Top Ten Things I Ate in Rome
I asked. You chimed in. I’m back from Rome and I’ve just got to let you know the goods on what I had, including a recap of the dishes that I was most anticipating.
Did everything live up to my sky-high expectations? Let’s find out.
10. Gelato – I actually took it easy on the gelato. I only had it twice while I was there…tremendous restraint on my part. Our first time was at Giolliti, a famous spot, and I had a hazelnut/fior de latte cone and our second was at Della Palma (below) where I had creme caramel/ricotta with fig sauce. Both were delicious, but the thing that really struck me was the overwhelming number of varieties these places had. They made Baskin-Robbins and his 31 flavors look like a punk. I did a quick guesstimate at Della Palma and came up with more than 85 flavors. I’m convinced that the majority of the fun involved in the gelato experience comes from the process of choosing which varieties to get.
9. Zucchini Blossoms – I was a bit nervous that I wouldn’t be able to get these due to the early season, but after seeing how fantastic they looked in the market at the Campo dei Fiori (below) we ordered them as an appetizer at La Campana, a ristorante just around the corner from our hotel. Delicate, crunchy, and filled with oozy cheese. But the best, most flavorful part of the perfectly fried flower was the fact that it was filled with…
8. Anchovies – Listen, I don’t want to hear that you don’t like anchovies. And I’m not getting into the canned/tubed conversation because the ones I had in Rome were light years ahead of even the best canned anchovies you can get here. The anchovies that we had both in the zucchini blossoms and on a pizza were flavorful but surprisingly mellow. I’m now more convinced than ever that people who think they don’t like anchovies just haven’t had good anchovies.
Find out what topped this list and pick up the names of some great restaurants along the way, after the jump.
7. Amatriciana – This dish makes the list even though I didn’t order it during my time there. Of course, I did sample more than my fair share of it off of Mrs. TVFF’s plate (she got it twice), so it’s in. It was quite a bit richer than when I make it, and without the red onions that I typically put in. I asked one of our waiters if the restaurant made it with pancetta or guanciale and he replied quickly and forcefully: “Guanciale…if you want good amatricana, you must use guanciale!” There you go, folks, straight from the expert. If you’re in NYC, pick some up at Salumeria Biellese, which is where I get mine.
6. Filetti di Baccalà – Fried fish? Yep, pretty much the same as the fish and chips that you’ll find in the best places in London, but there’s something to be said for simple fried food executed perfectly. It’s just another reminder of how seriously they take their food in Rome…even the glorified bar snacks are inspired. We got ours as an early-evening snack at a place named, unoriginally, Filetti di Baccalà, located a few blocks away from the Campo dei Fiori, in a bustling part of town that we cut through after a long day of touring churches and walking through Trastevere.
Nice looking artichokes…I remember the pasta being more al dente than my mom had ever cooked when I went to Rome ten years ago. Now my girlfriend, who is Italian, tells me that it is a common opinion of Italian cooks that Americans have begun to cook their pasta TOO al dente (at least the ones who have learned that al dente is a good and authentic thing). It sounds like you might debate this point though. I don’t think there are many things better than al dente bucatini!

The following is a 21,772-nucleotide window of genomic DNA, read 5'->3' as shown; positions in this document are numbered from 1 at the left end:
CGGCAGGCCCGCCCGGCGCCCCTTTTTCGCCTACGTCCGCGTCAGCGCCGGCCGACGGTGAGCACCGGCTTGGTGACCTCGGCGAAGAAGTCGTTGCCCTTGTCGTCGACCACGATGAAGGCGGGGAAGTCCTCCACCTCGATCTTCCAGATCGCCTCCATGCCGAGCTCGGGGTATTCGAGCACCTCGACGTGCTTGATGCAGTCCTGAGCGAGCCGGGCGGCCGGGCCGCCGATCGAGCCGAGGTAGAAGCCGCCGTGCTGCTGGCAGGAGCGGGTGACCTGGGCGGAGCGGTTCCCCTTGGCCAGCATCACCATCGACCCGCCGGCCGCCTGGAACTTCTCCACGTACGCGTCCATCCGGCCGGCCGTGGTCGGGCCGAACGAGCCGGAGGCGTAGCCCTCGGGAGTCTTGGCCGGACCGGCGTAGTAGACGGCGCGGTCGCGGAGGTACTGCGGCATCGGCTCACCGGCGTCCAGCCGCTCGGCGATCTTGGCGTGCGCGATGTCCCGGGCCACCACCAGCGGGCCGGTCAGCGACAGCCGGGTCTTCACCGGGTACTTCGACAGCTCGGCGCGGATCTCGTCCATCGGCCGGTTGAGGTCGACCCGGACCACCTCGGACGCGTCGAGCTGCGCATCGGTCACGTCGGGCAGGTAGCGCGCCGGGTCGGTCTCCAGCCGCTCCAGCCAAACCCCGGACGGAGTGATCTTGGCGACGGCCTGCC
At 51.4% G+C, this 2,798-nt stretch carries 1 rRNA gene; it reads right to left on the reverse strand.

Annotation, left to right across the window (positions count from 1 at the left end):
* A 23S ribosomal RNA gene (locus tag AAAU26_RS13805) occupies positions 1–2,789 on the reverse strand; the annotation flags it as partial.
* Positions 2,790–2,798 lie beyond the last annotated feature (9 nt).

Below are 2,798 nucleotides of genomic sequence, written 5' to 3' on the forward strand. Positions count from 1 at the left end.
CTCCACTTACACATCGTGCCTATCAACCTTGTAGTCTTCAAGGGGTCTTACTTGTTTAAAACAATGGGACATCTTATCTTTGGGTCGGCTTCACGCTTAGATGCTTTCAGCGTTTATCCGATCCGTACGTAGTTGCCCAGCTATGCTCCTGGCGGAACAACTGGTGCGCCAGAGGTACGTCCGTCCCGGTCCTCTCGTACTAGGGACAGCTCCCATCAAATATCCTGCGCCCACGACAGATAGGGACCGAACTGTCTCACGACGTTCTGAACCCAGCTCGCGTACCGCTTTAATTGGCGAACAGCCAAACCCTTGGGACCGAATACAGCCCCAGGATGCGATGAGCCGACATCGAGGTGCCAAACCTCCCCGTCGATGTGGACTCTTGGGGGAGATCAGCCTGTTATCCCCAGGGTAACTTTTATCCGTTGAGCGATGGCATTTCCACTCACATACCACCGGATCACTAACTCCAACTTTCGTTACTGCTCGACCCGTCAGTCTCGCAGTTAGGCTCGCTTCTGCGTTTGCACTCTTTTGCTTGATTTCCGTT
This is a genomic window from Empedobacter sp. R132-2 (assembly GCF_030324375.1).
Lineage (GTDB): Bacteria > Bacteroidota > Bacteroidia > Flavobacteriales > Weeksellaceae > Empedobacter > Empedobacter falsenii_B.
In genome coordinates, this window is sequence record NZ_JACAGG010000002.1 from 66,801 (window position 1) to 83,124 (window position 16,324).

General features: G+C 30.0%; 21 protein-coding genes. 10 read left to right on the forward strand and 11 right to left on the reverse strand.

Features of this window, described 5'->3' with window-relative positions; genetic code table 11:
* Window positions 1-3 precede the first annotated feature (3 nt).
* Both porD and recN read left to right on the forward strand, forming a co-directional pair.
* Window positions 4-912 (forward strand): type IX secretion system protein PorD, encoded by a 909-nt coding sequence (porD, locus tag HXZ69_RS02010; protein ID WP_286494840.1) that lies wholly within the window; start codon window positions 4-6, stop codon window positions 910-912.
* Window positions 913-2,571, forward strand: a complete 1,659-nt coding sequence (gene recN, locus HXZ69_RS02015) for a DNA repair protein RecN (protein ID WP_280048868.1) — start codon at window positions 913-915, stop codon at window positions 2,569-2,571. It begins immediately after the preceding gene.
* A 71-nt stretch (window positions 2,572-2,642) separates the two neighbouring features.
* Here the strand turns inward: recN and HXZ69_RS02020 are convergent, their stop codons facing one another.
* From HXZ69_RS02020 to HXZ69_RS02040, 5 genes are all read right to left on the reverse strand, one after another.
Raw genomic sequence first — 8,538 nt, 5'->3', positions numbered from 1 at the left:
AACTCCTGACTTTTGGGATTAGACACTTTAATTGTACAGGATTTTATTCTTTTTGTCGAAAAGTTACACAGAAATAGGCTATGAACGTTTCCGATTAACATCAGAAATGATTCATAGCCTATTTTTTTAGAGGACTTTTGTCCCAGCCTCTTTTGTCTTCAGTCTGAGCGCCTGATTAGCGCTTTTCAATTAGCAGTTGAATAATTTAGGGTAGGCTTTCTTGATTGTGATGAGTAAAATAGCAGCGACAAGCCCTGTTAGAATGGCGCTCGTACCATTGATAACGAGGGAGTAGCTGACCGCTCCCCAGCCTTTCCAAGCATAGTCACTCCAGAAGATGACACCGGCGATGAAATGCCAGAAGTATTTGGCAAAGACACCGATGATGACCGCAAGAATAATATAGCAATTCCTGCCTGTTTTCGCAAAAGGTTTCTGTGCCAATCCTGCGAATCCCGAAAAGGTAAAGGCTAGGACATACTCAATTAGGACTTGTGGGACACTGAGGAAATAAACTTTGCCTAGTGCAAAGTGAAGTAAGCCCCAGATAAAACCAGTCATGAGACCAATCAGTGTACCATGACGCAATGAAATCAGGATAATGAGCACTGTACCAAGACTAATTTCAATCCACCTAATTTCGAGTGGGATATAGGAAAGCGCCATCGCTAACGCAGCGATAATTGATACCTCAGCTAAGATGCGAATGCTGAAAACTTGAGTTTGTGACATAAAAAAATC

I remember the pizza being so good. I wish I could find something like it here. I guess here in DC Paradiso is the closest thing I’ve found.
Were most of the anchovies you encountered brown or white? I wasn’t eating anchovies yet when I went to Rome and can’t remember.
you know what, i’ve never been that impressed with Supplì. of course, i havent eaten it in italy, but in DC it just doesnt blow me away. i think it needs more cheese. maybe eliminate the rice altogether?
Sounds like an incredible experience for you and your lovely bride. At my age I don’t think I will ever make it to Italy (a life-long dream to visit the land of my ancestors) but will be content to experience it vicariously through you for now.
With your description of all those exotic dishes in Rome one can just imagine someone who comes into a restaurant, orders spaghetti and meatballs and gets a blank stare from the waiter.
when i went to italy i was stunned by three things food related:
1) three-packs of Heineken.
2) eggs on pizza. both cracked on as raw and cooked w/the pizza in the oven, and also i had one where the egg was hard boiled and put on the pizza after cooking.
3) the spaghetti in venice was the best i’ve had in my life. how do they make it so amazing???!?!
@gansie: The supplì there really were amazing, so maybe you were just getting a lousy version? You know how the crispy rice at the bottom of the paella is delicious? That’s what it was like.
@tyler: I hear you on the level of al dente going too far. That wasn’t the case with the ones I had in Rome. Oddly, the spaghetti that I had at Lupa in NYC was extremely al dente, but managed to stop just short of being too much.
I didn’t get a great look at the anchovies, but am pretty sure they were brown. That’s why I was amazed by the gentleness of the flavor.
Oh dear… suppli… *drools* My mother makes the best suppli I have ever eaten but I expect to find an even more delicious version in Rome. My nonna sometimes stuffs them with peas and proscuitto as well.
Thanks for the lovely blog post! Much gratitude from someone who is researching how best to stimulate her sense of taste in Rome next February 🙂